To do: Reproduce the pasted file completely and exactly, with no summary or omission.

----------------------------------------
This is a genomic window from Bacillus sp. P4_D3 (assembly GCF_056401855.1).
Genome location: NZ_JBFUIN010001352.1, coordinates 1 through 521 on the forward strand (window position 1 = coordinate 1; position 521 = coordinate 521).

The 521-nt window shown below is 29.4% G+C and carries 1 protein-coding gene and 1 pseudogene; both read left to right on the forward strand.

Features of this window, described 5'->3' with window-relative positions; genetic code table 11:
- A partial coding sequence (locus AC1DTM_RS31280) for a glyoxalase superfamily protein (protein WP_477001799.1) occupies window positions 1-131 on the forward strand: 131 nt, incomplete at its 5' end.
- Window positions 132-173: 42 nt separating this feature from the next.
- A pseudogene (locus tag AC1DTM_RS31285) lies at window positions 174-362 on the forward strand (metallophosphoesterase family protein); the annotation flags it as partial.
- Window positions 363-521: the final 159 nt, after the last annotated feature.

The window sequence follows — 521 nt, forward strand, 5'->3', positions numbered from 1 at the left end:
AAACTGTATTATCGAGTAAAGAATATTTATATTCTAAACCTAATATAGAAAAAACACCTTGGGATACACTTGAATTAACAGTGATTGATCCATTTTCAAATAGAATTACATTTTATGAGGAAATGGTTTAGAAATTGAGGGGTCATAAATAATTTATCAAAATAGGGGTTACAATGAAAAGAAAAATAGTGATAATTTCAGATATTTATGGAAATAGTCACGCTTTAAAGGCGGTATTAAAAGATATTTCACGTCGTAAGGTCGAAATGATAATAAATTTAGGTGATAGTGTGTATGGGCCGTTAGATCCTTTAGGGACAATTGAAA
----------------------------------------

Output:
This is a genomic window from Bacillus sp. P4_D3 (assembly GCF_056401855.1).
Genome location: NZ_JBFUIN010001352.1, coordinates 1 through 521 on the forward strand (window position 1 = coordinate 1; position 521 = coordinate 521).

The 521-nt window shown below is 29.4% G+C and carries 1 protein-coding gene and 1 pseudogene; both read left to right on the forward strand.

Features of this window, described 5'->3' with window-relative positions; genetic code table 11:
- A partial coding sequence (locus AC1DTM_RS31280) for a glyoxalase superfamily protein (protein WP_477001799.1) occupies window positions 1-131 on the forward strand: 131 nt, incomplete at its 5' end.
- Window positions 132-173: 42 nt separating this feature from the next.
- A pseudogene (locus tag AC1DTM_RS31285) lies at window positions 174-362 on the forward strand (metallophosphoesterase family protein); the annotation flags it as partial.
- Window positions 363-521: the final 159 nt, after the last annotated feature.

The window sequence follows — 521 nt, forward strand, 5'->3', positions numbered from 1 at the left end:
AAACTGTATTATCGAGTAAAGAATATTTATATTCTAAACCTAATATAGAAAAAACACCTTGGGATACACTTGAATTAACAGTGATTGATCCATTTTCAAATAGAATTACATTTTATGAGGAAATGGTTTAGAAATTGAGGGGTCATAAATAATTTATCAAAATAGGGGTTACAATGAAAAGAAAAATAGTGATAATTTCAGATATTTATGGAAATAGTCACGCTTTAAAGGCGGTATTAAAAGATATTTCACGTCGTAAGGTCGAAATGATAATAAATTTAGGTGATAGTGTGTATGGGCCGTTAGATCCTTTAGGGACAATTGAAA